Page:Notes and Queries - Series 11 - Volume 11.djvu/338

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Barrett, trading in Aleppo at a time when no English Consul as yet existed (for the Levant Company had only just come into being), had placed himself under the protection of the Venetian representative, and, on his death, the latter dealt with his goods as he would have dealt with those of a Venetian subject, when the newly .arrived English Consul protested. G. F. ABBOTT.

Royal Societies Club.

WAREHOUSE, 1855 (11 S. xi. 169, 216, 238). I am very much obliged to MR. WM. DOUGLAS for his informative reply to my query. Except as accountant or financier, I cannot explain George Daniel's business connexion with " Walker's D'Oy- le;v 's Ware hou;;e. ' "

On the recommendation of his brother-in- law he established himself as an accountant, and was much employed in investigating the affairs of persons in the bonk- and print-selling trades when in difficulties."

This excerpt is from an unpublished bio- graphy by his contemporary Major Holborn ; but except a brass plate on his residence, 18, Canonbury Square, there was no indica- tion that he had offices solely for this purpose. A further reference in this biography to the effect that he discounted bills not at the lowest rate of interest, and was never known to make a bad debt, support, however, his identification as the G. Daniel, bill discounter of Thanet Place, who was virulently attacked in The Satirist, 15 and 29 Sept. and 13 Oct., 1833, for extortionate practices.


REVERSED ENGRAVINGS (11 S. ix. 189, 253, 298, ; xi. 217 258). In ' London Topo- graphical Prints ' there is an engraving of the church of St. Giles-in-the-Fields with the text reversed. It reads " Will Wrench Steeple Keeper to St. Giles's in ye Field's Isic] Rich' 1 Chapell Rob 1 Landall Churchwardens 1774."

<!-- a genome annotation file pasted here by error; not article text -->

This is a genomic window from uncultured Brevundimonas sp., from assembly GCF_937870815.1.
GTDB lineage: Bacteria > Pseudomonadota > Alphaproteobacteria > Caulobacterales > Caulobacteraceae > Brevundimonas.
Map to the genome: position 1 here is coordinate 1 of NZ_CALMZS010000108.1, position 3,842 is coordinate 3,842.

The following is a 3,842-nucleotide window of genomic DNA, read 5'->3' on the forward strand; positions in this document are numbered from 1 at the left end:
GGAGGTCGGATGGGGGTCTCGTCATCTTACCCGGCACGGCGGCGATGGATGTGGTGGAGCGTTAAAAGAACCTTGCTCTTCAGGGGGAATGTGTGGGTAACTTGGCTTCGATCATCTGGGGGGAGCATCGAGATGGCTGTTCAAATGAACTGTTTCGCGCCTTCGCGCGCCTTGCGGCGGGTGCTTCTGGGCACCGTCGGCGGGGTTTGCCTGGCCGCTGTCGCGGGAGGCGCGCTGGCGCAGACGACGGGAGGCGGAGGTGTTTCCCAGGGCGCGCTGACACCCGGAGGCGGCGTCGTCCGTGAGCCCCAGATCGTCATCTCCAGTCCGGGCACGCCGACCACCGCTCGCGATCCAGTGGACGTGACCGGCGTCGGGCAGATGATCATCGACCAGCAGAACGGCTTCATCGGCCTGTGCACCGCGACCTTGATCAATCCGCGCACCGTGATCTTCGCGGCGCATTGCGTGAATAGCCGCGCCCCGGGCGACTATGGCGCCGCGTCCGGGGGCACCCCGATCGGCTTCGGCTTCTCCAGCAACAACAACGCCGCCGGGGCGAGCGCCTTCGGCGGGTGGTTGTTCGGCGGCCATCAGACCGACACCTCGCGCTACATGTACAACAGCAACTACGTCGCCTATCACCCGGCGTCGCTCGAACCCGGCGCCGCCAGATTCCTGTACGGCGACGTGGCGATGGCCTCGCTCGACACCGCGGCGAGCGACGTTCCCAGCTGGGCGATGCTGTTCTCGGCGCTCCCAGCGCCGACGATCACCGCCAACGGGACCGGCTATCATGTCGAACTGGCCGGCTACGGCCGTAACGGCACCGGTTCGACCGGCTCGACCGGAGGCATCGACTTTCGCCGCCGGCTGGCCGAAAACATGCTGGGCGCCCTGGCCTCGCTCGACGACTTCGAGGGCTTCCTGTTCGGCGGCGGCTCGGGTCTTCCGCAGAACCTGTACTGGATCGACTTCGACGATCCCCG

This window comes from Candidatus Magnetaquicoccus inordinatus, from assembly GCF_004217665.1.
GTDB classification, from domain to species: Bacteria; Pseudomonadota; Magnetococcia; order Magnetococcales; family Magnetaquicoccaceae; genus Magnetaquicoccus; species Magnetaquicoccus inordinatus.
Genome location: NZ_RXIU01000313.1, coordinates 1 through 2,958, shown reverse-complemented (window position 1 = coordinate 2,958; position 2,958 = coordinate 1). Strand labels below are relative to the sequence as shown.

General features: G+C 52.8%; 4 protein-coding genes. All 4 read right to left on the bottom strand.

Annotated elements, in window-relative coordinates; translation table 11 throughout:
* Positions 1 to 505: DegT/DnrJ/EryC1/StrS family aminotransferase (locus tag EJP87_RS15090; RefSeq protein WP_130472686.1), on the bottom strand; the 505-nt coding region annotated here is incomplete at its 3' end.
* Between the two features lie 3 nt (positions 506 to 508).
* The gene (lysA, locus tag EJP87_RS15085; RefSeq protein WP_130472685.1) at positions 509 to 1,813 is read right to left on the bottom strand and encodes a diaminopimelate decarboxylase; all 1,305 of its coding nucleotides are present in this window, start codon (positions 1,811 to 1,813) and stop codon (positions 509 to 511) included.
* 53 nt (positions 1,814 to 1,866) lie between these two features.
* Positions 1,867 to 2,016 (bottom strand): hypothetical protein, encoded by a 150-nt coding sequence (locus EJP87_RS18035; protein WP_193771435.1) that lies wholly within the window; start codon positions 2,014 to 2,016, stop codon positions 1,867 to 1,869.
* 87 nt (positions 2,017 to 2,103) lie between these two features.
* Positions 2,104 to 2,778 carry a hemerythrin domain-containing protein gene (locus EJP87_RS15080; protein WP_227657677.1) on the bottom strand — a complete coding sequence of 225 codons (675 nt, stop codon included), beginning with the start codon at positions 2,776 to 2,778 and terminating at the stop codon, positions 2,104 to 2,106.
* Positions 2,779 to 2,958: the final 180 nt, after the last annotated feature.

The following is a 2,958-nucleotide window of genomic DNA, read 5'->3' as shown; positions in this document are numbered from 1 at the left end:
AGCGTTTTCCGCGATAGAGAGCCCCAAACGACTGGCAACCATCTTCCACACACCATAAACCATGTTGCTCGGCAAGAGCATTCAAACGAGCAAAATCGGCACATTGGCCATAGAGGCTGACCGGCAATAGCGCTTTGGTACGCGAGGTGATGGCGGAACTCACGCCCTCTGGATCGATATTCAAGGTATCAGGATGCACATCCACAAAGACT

BLACK WOOL AS A CURE FOR DEAFNESS (11 S. xi. 247). The use of black wool sheep's, not cotton wool as a popular remedy for ear-ailments is worthy of in- vestigation by folk-lorists. It may still be extant in rural parts of England and Wales ; it is almost certainly so in Ireland. Sir W. Wilde, father of Oscar Wilde, and a dis- tinguished Dublin surgeon and aurist, when extracting a plug of black wool from the ear of a hospital patient, would gleefully inform his pupils that it was from the left hind -foot of a three-year-old black ram,

and the patient would look up with admira- tion at the surgeon's wisdom. I am not quite certain as to the age of the black ram, or the exact foot which yields the magie wool, but the indication will be sufficient. Caution will, of course, be needful in ques- tioning the user of the remedy or the ancient dame who prescribed it.

EDWARD NICHOLSON. Les'Cycas, Cannes.

I believe that Hester, Lady Newdigate, in one of her letters quoted in ' The Cheverels of Cheverel Manor,' by Lady Newdigate- Newdegate, refers to this belief, arid records that the black " wool " recommended for the purpose was to be obtained from the head of a negro servant. P. D. M.

" To Cure a Deafness which is caused by the stoppage of the Ears by Wax. If it hath been. long, then drop into the Ear a little of Bitter- Almonds warmed, for a week together every Night ; when the Party is in Bed, then take a little warmed Sack, with as much of the best white Aniseed-water, and seringe the Ears with it once a day for three days together, and keep thent stopped with black Wooll. If they have been, deaf but a little while, then the Wine with the Aniseed- Water will be sufficient, without the Oyl of Almonds." ' The Queen-like Closet ; or, Rich Cabinet, Stored with all manner of Rare Receipts,'" by Hannah Woolley, 5th ed., 1684 ; the ' Supple- ment,' 1684, p. 20.


JOSHUA WEBSTER, M.D., 1777 (3 S. vi. 10 ; 11 S. ix. 8; x. 156). The incident men- tioned by the late F. G. Kitton, of the meet- ing, by Dr. Joshua Webster's arrangement,, which took place between Hogarth and Simon, Lord Lovat, at "The WHiite Hart Inri," St. Albans, appeared first in Samuel Ireland's ' Graphic Illustrations of Hogarth,* 1794, arid has been repeated in Austin Dobson's ' Hogarth.' The original account is worth reproducing, since it contains quaint details omitted by Mr. Kitton :

" In August, 1746, the notoiious Simon Fraser,. Lord Lovat, was brought in a litter to St. Albans on his way to London, where he was tried and subsequently executed on Tower Hill. At the invitation of a local physician (Samuel Ireland's friend Dr. J. Webster), Hogarth went to St. Albans to meet and sketch him. He found him. on the 14th at 'The White Hart Inn' under the hands of a barber. The old lord (he was over 70)i rose at his approach, and, 'bussing ' him demon- stratively after the French fashion on the cheek,, contrived to transfer no small portion of the soap- suds on his own face to that of the painter."

By 1768 Webster had apparently left St. Albans. On 5 May of that year he wrote a letter from Crown Street, Westminster, to Bishop Lyttelton on the subject of ' The*